jimi_hendrix

Whenever I hear of someone wanting to make a Jimi Hendrix biopic, I think of comments from Dune about men drinking drinking the Water of Life. “They tried and failed?” “They tried and died.” No one has kicked it trying to put Hendrix on film, but no attempt has even come close to getting it right, either. Now, according to Variety, Thomas Tull of Legendary Pictures, the man who came up with and produced the guitar god documentary It Might Get Loud, is trying his own Hendrix film. Does making one guitar documentary make this film any more likely to succeed? Probably not.

The Hendrix estate is supposedly pretty damn protective of its famous son, which begs the question of how the Hendrix likeness ended up in Guitar Hero and how the pretty awful TV movie Hendrix got made, but still. Andre Benjamin wanted to make a film; so did Lenny Kravitz. The idea this time is to have screenwriter Max Borenstein come up with a script and then take it to the family, hoping they’ll bite when it’s all laid out ready to go. Good luck, folks.

The problem, simply, with putting Hendrix on film is that there are very few performers as physically idiosyncratic as the guitar legend. Somewhere between his fingers and the guitar strings a remarkable alchemy took place. As John Phillips says in Jimi Plays Monterey, “the incredible thing was, you could watch him like a hawk, but you could not figure out how he did it.” Check out Criterion’s great DVD of the Monterey Pop Festival (some of which is reproduced below) and try to imagine anyone convincingly replicating that on film. (Also, take a look at the Monterey footage and tell me Mitch Mitchell wasn’t one of the craziest, most brash and awesome rock drummers to hit the skins.)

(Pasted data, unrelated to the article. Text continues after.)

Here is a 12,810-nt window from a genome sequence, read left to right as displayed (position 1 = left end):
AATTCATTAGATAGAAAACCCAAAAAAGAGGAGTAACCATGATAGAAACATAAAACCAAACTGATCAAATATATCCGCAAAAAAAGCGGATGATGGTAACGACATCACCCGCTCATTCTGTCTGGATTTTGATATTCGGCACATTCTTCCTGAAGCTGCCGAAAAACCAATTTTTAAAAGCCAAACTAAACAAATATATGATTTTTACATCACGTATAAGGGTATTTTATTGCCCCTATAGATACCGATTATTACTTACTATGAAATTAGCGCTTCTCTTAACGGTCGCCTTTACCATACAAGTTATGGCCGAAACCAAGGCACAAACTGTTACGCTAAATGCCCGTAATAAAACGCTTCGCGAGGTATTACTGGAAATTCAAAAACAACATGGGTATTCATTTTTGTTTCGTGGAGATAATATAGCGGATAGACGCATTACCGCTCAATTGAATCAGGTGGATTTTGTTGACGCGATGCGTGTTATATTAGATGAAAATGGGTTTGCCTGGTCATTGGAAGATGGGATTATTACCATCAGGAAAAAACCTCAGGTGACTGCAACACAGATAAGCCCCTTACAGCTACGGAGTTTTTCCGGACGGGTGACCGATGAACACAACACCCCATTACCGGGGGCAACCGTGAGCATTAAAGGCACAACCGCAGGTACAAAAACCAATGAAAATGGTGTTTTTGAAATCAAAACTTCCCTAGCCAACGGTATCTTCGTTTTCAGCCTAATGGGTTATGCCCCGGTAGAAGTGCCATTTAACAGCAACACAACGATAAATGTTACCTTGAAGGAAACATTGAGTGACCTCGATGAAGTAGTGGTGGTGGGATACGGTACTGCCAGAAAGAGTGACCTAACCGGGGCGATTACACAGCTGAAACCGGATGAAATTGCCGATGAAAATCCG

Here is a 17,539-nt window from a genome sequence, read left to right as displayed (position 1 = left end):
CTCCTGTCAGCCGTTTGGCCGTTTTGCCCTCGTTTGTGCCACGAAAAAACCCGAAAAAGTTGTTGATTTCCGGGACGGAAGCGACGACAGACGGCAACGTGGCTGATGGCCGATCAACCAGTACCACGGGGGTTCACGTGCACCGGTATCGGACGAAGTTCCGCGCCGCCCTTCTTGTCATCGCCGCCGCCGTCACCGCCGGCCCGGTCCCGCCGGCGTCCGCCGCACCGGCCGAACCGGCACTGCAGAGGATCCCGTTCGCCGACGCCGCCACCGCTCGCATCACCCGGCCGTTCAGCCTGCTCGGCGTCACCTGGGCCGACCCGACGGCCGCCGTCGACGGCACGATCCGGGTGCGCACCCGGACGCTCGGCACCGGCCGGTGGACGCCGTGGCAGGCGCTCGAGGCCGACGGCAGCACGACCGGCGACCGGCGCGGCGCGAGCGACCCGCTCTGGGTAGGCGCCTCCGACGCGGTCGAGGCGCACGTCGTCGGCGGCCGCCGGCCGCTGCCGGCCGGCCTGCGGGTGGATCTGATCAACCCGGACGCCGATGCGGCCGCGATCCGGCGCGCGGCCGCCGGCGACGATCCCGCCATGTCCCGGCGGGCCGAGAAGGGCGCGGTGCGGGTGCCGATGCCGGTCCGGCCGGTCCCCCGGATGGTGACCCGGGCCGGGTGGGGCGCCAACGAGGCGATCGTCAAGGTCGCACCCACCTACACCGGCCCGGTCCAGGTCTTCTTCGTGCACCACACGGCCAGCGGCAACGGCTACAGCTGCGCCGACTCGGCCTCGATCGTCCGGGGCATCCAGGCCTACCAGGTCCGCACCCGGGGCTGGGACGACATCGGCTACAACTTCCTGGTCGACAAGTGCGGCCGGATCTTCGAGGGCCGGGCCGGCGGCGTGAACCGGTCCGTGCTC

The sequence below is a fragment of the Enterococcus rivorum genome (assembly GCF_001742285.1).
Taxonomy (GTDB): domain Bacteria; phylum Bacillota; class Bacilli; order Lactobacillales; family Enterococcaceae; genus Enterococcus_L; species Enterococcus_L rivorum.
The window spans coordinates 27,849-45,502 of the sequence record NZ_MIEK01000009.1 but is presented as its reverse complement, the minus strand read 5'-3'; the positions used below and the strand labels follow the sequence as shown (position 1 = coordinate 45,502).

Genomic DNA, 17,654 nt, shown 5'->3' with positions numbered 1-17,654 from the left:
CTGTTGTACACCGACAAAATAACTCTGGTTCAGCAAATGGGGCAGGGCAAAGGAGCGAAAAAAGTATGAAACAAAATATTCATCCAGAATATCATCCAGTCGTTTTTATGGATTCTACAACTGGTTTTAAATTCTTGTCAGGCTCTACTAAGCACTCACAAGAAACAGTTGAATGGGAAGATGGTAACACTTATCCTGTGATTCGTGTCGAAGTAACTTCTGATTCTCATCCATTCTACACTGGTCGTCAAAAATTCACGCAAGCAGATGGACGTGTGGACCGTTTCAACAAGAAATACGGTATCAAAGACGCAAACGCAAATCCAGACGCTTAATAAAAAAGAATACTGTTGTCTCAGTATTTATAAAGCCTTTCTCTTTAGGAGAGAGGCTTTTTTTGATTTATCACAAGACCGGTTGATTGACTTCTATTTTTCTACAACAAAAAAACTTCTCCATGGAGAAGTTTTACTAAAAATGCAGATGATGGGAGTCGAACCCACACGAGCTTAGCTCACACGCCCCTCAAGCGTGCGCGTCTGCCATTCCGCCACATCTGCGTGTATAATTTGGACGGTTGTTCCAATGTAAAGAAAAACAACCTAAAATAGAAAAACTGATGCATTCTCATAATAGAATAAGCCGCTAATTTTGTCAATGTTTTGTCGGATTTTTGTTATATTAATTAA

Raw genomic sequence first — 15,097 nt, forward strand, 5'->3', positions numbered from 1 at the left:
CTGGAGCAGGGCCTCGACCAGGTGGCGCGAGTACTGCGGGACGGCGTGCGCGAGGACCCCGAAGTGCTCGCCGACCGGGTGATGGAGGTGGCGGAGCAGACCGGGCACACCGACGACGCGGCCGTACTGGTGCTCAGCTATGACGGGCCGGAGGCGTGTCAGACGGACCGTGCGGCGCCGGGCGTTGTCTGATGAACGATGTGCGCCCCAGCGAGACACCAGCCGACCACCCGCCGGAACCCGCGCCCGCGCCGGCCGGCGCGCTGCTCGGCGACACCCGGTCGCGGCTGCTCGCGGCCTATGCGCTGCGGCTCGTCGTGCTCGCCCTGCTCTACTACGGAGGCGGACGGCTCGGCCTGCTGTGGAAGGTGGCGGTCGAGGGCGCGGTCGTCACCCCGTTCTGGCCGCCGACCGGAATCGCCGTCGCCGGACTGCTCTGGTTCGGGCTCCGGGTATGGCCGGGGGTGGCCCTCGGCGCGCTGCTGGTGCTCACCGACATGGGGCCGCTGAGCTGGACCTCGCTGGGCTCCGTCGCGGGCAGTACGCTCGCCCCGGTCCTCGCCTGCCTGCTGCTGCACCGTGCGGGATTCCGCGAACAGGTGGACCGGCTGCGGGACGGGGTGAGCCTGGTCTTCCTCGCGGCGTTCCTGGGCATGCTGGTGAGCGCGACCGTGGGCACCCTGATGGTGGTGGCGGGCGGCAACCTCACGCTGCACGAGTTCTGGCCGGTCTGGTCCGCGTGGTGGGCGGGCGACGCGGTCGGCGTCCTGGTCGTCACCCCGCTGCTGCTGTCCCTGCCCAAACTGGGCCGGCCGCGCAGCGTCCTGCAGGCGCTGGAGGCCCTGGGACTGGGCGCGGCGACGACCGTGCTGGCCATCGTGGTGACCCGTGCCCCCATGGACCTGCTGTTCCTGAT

The first clip below is the real thing, from Jimi Plays Monterey. The second shows The Wire‘s Wood Harris trying to make it work on stage in the 2000 TV movie Hendrix. Harris is a good actor, but this clip of him recreating the Monterey performance is almost painful to watch.

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